User Experience Maps can be used throughout the lifecycle of an agile project to model experiences and keep a user-centered focus (Reality Maps are an example).
The backbone of a map is a series of steps describing the user’s workflow for accomplishing a goal. The remaining elements of the map can vary based on the project, the team, and the resources on hand. Try defining a key to help participants create the map more efficiently and read it more effectively.
The Core Elements
Questions indicate a lack of information or understanding surrounding a step. Questions should be added to the map when someone doesn’t have a complete understanding of the user’s workflow or the technology needed to support that workflow. Questions are also a good way to address rat holes—seemingly simple topics that turn into excessively long discussions and distract from the primary conversation. Placing these topics onto a question sticky maintains the importance of the topic while allowing the team to postpone discussion until it is more relevant to the work at hand.
Comments describe a known piece of information that lends meaning to a step. Comments can be qualitative or quantitative, and they often fall into categories like these:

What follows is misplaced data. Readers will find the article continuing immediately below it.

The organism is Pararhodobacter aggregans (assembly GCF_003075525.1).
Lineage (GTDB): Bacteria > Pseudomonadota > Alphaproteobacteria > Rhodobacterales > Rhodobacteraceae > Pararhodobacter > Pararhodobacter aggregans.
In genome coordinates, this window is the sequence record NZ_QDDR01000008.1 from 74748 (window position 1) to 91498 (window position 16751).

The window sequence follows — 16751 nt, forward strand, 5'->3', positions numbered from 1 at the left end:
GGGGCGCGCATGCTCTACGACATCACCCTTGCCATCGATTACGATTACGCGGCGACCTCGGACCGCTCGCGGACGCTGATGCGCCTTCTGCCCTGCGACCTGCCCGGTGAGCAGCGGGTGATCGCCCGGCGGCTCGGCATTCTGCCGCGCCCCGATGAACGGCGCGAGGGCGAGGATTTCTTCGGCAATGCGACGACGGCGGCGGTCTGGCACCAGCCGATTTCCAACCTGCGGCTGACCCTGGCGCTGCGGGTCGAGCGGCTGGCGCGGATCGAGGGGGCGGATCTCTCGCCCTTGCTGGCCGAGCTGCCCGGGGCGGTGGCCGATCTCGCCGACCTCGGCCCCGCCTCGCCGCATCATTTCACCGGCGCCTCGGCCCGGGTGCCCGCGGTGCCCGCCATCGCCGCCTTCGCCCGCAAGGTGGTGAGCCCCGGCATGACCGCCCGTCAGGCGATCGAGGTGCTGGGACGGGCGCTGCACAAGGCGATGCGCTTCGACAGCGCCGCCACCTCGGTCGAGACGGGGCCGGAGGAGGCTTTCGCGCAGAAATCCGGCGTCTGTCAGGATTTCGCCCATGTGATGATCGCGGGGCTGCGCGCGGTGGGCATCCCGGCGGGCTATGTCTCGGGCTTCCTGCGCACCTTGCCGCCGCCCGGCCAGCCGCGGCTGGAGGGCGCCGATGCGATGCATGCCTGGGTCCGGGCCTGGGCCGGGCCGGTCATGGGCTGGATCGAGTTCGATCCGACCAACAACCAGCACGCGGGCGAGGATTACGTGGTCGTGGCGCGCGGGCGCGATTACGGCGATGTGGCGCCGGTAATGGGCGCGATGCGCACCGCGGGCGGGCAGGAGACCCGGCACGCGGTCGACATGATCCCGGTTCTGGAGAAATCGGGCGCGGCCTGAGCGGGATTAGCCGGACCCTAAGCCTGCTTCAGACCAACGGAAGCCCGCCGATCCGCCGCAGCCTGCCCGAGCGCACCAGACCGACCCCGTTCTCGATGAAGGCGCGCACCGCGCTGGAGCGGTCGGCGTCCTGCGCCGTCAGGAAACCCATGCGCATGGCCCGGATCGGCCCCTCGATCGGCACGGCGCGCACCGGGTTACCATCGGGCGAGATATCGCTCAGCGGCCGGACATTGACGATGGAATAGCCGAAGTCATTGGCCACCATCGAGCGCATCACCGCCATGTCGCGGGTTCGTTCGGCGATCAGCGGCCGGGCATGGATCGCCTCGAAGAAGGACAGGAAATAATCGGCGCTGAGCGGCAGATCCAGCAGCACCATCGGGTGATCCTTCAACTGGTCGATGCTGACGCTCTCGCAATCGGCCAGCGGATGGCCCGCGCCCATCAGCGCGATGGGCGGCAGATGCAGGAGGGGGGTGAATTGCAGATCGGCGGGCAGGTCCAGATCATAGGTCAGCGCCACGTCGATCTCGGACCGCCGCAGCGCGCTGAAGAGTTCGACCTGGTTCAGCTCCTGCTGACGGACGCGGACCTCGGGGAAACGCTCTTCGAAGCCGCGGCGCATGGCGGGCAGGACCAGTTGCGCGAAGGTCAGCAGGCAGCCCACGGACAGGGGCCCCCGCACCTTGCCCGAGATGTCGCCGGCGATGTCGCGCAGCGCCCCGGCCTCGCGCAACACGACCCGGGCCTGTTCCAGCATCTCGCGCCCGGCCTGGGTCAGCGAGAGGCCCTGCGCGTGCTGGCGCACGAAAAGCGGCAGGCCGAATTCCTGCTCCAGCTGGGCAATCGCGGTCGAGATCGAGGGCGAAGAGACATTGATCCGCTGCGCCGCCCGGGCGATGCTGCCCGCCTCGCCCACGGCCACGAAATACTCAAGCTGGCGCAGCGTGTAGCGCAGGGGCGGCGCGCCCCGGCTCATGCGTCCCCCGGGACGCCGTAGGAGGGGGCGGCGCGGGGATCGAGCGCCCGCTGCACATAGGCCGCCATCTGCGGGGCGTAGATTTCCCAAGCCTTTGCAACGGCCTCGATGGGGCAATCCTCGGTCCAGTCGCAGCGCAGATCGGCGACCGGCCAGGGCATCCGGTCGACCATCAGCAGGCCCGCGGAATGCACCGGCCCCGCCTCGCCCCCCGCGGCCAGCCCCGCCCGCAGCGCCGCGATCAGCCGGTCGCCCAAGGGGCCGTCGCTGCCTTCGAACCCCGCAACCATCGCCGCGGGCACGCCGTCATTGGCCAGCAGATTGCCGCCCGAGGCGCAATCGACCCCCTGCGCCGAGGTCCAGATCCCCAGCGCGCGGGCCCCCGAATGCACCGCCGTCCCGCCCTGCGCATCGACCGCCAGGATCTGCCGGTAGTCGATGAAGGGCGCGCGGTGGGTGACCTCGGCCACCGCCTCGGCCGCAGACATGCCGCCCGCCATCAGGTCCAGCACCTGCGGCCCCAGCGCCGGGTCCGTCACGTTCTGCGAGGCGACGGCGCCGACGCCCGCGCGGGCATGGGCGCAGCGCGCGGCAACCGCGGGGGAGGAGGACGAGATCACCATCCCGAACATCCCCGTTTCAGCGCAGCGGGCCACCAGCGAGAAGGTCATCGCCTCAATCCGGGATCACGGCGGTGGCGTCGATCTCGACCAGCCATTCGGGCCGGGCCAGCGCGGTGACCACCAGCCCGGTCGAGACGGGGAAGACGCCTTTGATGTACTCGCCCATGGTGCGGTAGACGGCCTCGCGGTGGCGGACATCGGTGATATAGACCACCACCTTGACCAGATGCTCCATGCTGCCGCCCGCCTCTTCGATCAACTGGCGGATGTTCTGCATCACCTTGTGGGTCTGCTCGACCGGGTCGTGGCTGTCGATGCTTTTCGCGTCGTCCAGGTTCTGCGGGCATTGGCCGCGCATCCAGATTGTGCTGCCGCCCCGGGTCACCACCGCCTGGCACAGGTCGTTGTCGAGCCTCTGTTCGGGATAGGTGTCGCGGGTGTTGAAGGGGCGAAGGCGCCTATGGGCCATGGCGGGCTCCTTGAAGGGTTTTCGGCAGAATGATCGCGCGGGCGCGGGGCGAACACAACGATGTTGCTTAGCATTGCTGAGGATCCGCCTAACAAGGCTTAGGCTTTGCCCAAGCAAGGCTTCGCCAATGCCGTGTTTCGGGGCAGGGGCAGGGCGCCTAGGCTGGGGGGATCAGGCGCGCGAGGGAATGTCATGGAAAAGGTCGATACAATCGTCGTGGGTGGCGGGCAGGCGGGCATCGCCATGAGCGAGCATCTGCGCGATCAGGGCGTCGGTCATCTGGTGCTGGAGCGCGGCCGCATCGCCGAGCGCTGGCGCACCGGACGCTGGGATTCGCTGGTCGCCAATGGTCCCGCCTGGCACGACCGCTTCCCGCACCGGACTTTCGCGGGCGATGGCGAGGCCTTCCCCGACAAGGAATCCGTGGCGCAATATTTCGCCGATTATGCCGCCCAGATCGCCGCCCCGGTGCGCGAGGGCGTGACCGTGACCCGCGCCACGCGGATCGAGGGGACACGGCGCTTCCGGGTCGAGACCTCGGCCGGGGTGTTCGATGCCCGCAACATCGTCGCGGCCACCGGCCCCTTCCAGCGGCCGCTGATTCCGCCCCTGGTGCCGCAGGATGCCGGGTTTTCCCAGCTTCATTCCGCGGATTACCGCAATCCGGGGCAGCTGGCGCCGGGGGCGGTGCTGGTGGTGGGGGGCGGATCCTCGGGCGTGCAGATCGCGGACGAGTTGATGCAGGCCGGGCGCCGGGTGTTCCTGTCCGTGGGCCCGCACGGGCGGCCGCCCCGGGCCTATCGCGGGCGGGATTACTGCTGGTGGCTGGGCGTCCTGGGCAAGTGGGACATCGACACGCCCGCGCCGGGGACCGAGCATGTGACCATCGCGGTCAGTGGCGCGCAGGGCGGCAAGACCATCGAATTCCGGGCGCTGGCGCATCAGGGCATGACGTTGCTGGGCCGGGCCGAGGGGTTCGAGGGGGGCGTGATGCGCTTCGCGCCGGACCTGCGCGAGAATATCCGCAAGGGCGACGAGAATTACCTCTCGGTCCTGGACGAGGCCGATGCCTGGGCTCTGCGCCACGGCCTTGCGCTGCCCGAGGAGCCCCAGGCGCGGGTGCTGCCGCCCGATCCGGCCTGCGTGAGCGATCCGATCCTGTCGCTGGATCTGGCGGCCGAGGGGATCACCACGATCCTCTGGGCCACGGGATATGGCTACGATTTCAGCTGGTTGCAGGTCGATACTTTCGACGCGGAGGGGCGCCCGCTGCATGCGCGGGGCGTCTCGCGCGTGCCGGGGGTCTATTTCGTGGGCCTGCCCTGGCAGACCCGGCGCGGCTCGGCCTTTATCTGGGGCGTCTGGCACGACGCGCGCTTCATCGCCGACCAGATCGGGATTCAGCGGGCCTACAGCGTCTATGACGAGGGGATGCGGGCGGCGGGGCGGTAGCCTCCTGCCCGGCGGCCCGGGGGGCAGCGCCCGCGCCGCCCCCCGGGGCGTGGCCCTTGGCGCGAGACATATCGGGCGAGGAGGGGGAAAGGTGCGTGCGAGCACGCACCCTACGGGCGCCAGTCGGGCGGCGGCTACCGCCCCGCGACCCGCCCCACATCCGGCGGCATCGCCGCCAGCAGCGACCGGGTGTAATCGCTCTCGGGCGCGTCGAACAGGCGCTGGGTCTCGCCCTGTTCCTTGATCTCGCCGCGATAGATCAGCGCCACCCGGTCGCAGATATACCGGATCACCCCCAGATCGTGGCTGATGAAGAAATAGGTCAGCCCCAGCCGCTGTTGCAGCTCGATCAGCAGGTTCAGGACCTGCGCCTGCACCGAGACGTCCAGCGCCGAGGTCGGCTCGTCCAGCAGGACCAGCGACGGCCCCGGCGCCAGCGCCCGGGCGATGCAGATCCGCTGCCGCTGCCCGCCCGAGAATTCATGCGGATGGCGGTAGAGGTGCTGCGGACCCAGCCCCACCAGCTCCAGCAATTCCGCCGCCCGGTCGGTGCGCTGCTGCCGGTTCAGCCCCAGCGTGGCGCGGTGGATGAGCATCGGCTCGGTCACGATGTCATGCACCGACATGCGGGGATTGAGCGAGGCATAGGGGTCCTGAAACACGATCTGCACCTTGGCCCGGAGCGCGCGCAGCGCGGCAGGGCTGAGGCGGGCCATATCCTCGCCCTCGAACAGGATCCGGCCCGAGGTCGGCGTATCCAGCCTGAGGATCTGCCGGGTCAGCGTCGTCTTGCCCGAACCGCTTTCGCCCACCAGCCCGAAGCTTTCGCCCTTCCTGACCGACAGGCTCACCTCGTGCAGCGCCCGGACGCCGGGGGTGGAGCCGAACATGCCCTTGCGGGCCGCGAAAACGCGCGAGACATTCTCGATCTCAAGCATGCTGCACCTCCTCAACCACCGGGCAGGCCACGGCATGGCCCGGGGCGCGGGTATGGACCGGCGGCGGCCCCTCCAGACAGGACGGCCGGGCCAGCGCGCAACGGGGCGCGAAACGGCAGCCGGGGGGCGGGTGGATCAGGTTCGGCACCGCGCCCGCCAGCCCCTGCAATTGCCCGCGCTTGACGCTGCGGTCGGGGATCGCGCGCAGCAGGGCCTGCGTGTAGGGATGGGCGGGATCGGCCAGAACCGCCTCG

- Time and frequency of use.
- Location and physical context.
- Interactions with people or systems.
- Terminology and standards.
- Technical capabilities and limitations.
Ideas illustrate interesting concepts that could enhance a step, but are not critical to its completion. Ideas come in handy when someone suggests a specific design solution prior to the planning session. They are also helpful in addressing comments that fall outside the defined scope of a project.
You can incorporate additional elements into a map based on the project and physical environment. The team may find it useful to have an indication of:
- Elements added by new participants.
- Problem areas that need attention.
- Physical artifacts that impact the workflow.
- A need for further exploration or research.
Sticky notes of a different color or size are an easy way to represent new elements, but be creative! The Persona Lifestyle suggests using Mr. Yuk stickers to make particularly unpleasant problem areas stand out for the team. You can order these from the Pittsburgh Poison Center.